The Weekend Review (MOPS Edition)

This weekend, I had the privilege of spending time with the good people at MOPS International (Mothers of Preschoolers). I discussed inner-sobriety and how true sobriety is best found in a community of hope and love.

Today, I’m only sharing one video. Welcome to the Chorus of the Community.

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I’m Not Impervious to Worry

After this week’s announcement, some of you have emailed me words of encouragement. A few of you have emailed me the same question: Are you stressed or worried?

Of course.

Better people have followed the wild wind into the world of entrepreneurship and have failed. Less-skilled folks have succeeded when all the world thought they’d fail. Life is a crapshoot, business even more so. Success is fickle (perhaps even an illusion). Money fails. And perhaps more to the point, as my friend Sean is fond of saying, “starting a business is an unmitigated act of insanity.”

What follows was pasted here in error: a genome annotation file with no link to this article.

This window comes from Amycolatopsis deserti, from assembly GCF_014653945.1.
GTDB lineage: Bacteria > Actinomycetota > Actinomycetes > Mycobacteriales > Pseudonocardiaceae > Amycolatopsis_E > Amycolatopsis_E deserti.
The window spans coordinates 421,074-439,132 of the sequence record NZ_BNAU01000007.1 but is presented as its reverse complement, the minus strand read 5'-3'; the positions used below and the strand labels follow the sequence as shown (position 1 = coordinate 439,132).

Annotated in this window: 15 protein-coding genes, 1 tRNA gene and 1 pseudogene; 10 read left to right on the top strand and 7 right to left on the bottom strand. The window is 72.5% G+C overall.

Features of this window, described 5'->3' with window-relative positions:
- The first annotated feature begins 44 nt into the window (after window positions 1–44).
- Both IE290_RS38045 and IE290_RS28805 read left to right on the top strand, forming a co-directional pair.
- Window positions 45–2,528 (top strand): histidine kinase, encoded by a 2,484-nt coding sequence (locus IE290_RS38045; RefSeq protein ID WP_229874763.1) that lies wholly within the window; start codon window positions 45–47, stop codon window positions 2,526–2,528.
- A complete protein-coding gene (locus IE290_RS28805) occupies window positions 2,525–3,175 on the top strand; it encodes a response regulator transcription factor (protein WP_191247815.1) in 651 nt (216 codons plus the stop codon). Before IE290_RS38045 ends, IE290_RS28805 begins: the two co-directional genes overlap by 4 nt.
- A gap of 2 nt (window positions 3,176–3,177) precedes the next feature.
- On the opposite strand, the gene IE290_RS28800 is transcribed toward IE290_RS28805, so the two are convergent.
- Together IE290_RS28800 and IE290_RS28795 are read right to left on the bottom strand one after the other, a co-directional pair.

The truth is, failure is an option. But doubting the path? That isn’t.

So, though I carry the normal stresses and worry of any new venture–can I feed my babies?–I know I’m walking through the next right door. That seems to pacify the anxieties.

At least for now.

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This Business of the Quickening (Or Quitting) (Part 3)

It is a season of change.

Joseph called from Denver, told me the aspens were turning gold on the front range. A day later, I saw John–or rather, his Facebook avatar–and he told me of the autumn-blue Colorado sky that’s so beautiful your heart aches. The weather hasn’t made the turn yet in the Ozarks, and the maples are still in the modesty of their green sleeves. I ache for the crisp blue that’s already biting at the heart of every earnest Coloradoan, for the gold leaves smelted by God himself. The truth is, we’re only a week or two away here in the Ozarks.

It is autumn, the season of metamorphosis. Sometimes seasons serve as more than metaphors, and this year I figured I’d try my own little leaf-changing experiment. So as summer gives way to gentler beauty, I’m unraveling a twelve-year career and shedding some of the trappings. I’m pushing into something new.

All that said, I still haven’t answered the most pressing question: what am I doing?

I’ve been teasing you this week, writing about my new small venture. I suppose we’ve come to point where I should just spill the beans. I’ve decided to pursue writing on a more full-time basis.